Happy Jackie Robinson Day, everyone.
With Major League Baseball getting off to a very late start this season due to the COVID-19 pandemic, the normal April 15 celebration of the late, great Hall of Famer was moved to August 28 this year, which was the fateful day in 1945 when Brooklyn Dodgers president and general manager Branch Rickey informed Robinson that the organization would be making him the face of integration.
Despite having to deal with countless incidents of racism, not only from fans but also many of his fellow players, Jackie Robinson persevered in the face of adversity and had an amazing career. He was a true pioneer and is the only man to have his number retired by every team in Major League Baseball, an honor posthumously bestowed upon him in 1997.
So why exactly did Jackie Robinson wear that famous No. 42?
The MLB career of Jackie Robinson
Following a year with the Brooklyn Dodgers’ Triple-A affiliate, the Montreal Royals, Jackie Robinson made his historical Major League Baseball debut on April 15, 1947, at the age of 28 and had an amazing season, winning Rookie of the Year with a .297 batting average, 31 doubles, five triples, 12 home runs, 48 runs batted in, and a league-leading 29 stolen bases.
Two years later, he earned the first of six consecutive All-Star selections and was also named the National League Most Valuable Player. He won the batting title with a .342 average and again led the league in steals with 37. But Jackie Robinson certainly wasn’t all offense. In 1951, he led the National League in double plays made by a second basemen with 137 and ended his career with a fielding percentage of 98.3%. He likely would have won multiple Gold Glove Awards during his career but the award wasn’t established until 1957, the year following his retirement.
After losing in the World Series on four occasions, every time to the Yankees, Jackie Robinson finally won a championship in 1955 when the Dodgers defeated the Bronx Bombers in a fantastic seven-game series, although he didn’t play in Game 7 as his game was beginning to suffer due to the effects of diabetes. One year later, he struck to end Game 7 of the World Series, again against the Yankees, and called it a career at the age of 37.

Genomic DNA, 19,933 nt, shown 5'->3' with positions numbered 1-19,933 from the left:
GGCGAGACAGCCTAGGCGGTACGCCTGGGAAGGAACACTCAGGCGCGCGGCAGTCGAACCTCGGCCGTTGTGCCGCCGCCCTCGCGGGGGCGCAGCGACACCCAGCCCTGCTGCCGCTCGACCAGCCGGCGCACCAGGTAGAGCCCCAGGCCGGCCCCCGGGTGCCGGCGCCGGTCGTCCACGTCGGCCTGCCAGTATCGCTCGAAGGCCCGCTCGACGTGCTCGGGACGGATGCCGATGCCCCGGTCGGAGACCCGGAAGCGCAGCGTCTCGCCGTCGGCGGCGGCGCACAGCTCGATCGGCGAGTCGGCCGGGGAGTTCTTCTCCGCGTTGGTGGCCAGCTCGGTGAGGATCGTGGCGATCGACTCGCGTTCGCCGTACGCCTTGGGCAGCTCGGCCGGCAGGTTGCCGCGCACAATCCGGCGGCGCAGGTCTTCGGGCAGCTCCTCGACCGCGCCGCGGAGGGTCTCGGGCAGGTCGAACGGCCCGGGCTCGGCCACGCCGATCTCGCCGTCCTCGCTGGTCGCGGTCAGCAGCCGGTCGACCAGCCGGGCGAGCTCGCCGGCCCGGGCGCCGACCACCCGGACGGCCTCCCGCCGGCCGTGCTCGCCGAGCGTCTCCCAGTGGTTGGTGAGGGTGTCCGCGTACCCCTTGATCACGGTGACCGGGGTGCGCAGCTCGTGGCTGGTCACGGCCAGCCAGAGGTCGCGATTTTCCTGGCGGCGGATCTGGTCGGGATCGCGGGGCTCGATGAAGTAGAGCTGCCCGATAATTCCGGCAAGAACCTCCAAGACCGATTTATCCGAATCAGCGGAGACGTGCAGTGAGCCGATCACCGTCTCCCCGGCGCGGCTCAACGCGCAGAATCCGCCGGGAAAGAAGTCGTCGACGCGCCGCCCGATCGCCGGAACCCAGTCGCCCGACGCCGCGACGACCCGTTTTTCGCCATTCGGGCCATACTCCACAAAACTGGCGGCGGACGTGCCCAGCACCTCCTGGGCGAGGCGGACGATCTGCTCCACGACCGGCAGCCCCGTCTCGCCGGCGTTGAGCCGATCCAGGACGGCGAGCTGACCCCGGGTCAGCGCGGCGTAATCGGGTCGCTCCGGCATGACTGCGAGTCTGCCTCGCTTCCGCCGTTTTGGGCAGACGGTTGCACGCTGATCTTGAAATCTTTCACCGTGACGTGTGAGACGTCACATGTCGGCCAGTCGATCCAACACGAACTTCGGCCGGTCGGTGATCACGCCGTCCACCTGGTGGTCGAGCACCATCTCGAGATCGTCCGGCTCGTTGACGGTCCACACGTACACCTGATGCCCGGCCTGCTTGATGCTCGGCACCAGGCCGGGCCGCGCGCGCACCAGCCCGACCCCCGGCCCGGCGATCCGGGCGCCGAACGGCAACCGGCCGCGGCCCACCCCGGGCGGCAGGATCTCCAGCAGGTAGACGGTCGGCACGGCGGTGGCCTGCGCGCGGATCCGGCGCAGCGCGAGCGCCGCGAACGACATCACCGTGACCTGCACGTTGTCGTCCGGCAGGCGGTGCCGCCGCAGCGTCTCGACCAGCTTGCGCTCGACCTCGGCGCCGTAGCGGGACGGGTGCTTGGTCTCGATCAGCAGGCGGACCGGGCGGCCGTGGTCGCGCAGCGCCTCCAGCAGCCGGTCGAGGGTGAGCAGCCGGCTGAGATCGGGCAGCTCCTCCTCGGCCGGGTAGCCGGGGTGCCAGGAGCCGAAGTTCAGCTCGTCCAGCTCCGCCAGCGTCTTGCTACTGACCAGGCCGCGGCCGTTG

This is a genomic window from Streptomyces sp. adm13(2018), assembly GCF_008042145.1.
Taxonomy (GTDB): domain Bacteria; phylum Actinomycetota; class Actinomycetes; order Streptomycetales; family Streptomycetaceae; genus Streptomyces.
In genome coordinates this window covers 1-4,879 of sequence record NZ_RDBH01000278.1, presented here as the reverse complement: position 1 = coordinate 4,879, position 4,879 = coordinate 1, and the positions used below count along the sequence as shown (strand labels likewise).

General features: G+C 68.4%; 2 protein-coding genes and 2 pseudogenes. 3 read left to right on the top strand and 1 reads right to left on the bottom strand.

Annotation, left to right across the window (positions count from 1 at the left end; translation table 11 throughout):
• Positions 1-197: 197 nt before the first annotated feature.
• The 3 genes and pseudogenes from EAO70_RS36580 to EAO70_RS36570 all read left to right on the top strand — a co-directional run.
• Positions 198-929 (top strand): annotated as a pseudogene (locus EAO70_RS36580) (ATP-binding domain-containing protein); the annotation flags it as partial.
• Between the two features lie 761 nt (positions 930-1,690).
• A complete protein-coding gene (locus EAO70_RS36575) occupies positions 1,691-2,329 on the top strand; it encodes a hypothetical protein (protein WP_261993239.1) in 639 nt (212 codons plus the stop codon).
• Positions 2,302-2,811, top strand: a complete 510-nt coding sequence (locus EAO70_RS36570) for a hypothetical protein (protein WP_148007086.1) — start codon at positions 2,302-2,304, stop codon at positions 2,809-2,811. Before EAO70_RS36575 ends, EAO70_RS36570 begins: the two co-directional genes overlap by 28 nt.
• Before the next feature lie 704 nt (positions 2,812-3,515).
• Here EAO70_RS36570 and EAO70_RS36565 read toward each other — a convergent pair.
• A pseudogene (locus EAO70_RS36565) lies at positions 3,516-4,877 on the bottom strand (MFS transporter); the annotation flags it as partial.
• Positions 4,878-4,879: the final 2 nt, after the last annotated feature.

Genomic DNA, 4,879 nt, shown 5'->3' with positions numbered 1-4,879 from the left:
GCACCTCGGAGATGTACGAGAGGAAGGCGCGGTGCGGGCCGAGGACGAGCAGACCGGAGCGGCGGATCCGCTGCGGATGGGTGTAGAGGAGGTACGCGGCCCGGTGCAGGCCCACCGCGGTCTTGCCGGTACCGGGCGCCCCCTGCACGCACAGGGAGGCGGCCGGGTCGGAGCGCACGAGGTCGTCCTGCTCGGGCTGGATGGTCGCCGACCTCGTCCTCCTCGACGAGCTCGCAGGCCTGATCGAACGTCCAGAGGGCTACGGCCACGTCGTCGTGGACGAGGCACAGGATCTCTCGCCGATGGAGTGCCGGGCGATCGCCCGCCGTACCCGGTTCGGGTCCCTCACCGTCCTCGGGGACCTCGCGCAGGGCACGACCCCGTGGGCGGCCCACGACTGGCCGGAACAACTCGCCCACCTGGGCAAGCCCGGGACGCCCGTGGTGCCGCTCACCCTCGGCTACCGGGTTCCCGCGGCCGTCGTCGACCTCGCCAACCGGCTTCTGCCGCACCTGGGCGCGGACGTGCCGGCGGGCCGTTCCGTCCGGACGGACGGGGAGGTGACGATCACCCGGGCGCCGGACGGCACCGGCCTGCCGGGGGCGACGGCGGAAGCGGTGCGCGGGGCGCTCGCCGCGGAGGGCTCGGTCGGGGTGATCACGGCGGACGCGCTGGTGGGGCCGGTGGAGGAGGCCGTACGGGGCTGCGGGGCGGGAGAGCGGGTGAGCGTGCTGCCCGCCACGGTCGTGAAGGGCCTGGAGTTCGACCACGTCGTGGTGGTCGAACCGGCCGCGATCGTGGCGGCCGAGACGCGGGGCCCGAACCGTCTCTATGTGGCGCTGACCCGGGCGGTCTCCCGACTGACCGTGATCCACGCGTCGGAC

In 10 seasons with the Dodgers, Jackie Robinson had a .311 batting average with 137 home runs, 734 runs batted in, and 197 stolen bases. He was inducted into the National Baseball Hall of Fame in 1962, his first year on the ballot. He passed away on October 24, 1972, after suffering a heart attack at his home in Connecticut.
No. 42 was retired by all of Major League Baseball in 1997
On April 15, 1997, to commemorate the 50th anniversary of Jackie Robinson breaking the color barrier, Major League Baseball universally retired No. 42, marking the first time any number had been retired throughout any of the four major American sporting organizations (MLB, NBA, NFL, NHL). Those still wearing the the number at the time were allowed to continue wearing it and Mariano Rivera was the last player to wear it regularly.
In 2004, MLB began observing Jackie Robinson Day every April 15 and in 2007, the league began inviting players to wear No. 42 on that day to honor the Hall of Famer, a tradition that continues to this day. As mentioned, this year’s celebration was moved to August 28 due to the season being delayed due to COVID-19.
Why did Jackie Robinson wear No. 42?
So why exactly did Jackie Robinson wear the famous No. 42? Well, as it turns out, there’s really no reason for it at all.
When Robinson attended UCLA, he wore No. 28 for the baseball team and No. 18 for the basketball team. While playing for the Kansas City Monarchs in the Negro Leagues, he’s said to have worn three different numbers as various accounts had him wearing No. 5, No. 8, and No. 23. There have been numerous debates on what number he wore for the Montreal Royals but the New York Times baseball blog says a video clearly shows him wearing No. 10.
It seems that No. 42 was simply the number assigned to him by the Brooklyn Dodgers. It may have been just a simple number then but Jackie Robinson made the No. 42 one of the most famous numbers in sports history.